0 votes

Jamie Merlau

Due to to ubiquitous nature of the Internet, I doubt you would run into an IT position where you are not having to at least deal with connectiviity with connections.

I’m not saying network engineer level; you’re just going to struggle if you don’t know the difference between a hub and switch or how to determine how a computer reaches. A quick look at the tech support postings for the Seattle area has positions that have requirements such as:

-Assist in the active monitoring and maintaining of the network, system security, virus protection, backups, and updates/patches.
-Maintain Internet and e-mail connectivity and router/firewall configuration.
-Provides technical support services to users of company’s personal computer and telecommunications systems.
-Acts under supervision as first line of support for employees seeking assistance with applications, network connectivity, computer hardware (desktops, laptops, and tablets), and peripherals.

I explicitly looked at openings that were titled as level 1 tech positions. The point I was trying to make is that it isn’t ideal to try to jump right into the security portion of the field without some hands on prior. Your analogy is a bit off, as I didn’t say to get a job in an IT company. A better analogy might be getting a job as an auto parts delivery perhaps?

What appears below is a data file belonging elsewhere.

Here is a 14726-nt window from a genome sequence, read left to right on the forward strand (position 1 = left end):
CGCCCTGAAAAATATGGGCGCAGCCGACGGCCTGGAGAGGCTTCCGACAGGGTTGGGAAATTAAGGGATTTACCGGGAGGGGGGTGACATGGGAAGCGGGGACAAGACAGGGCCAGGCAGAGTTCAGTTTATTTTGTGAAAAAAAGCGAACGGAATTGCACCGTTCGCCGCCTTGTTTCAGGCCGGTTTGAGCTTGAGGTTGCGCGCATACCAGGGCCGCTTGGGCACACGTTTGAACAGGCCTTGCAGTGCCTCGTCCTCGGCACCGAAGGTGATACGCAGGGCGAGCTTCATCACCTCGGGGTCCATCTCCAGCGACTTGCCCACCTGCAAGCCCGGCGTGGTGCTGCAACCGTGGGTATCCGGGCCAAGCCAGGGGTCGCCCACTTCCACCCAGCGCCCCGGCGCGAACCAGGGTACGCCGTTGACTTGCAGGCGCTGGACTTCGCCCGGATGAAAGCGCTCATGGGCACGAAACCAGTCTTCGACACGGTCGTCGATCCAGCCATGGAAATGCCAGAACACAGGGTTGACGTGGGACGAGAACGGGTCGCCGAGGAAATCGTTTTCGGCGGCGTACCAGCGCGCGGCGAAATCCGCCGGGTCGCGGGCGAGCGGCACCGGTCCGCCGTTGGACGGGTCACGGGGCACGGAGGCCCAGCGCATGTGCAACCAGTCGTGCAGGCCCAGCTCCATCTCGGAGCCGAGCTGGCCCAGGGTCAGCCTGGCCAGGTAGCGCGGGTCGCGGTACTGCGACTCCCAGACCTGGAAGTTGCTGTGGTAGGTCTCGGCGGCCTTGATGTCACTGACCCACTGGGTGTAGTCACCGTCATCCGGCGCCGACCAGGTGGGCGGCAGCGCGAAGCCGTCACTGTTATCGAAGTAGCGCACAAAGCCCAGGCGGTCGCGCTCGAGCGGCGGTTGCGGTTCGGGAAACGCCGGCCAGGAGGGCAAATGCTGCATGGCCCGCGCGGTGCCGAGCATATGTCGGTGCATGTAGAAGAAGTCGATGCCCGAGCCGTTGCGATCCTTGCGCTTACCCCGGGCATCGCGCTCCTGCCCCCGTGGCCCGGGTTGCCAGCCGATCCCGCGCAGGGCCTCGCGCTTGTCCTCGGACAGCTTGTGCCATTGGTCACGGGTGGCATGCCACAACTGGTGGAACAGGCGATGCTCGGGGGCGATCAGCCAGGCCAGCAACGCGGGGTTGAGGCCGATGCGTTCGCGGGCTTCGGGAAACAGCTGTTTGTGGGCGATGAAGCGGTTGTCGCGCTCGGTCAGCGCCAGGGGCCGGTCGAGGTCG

0 votes

Danny Stieben

Thanks a bunch for all of these tips, Jamie!

0 votes

Zhong J

Meh, my interests in computers is to explore fundamentally different ways to configure my system and look at the options with all the preset tools available to me. One example would be the different Linux distributions, fascinating but at the same time require some pretense of knowledge. However, Linux is a great catalyst for learning how the system works as I’ll hang out in the system log to reveal any warnings or messages that indicate an error in its booting process.

Hackers are essential in computing due to its extensive uses of patching bugs and looking for exploits. Its roles is big in providing security; I can’t become one since it’s far too complex in mathematical context and intensity.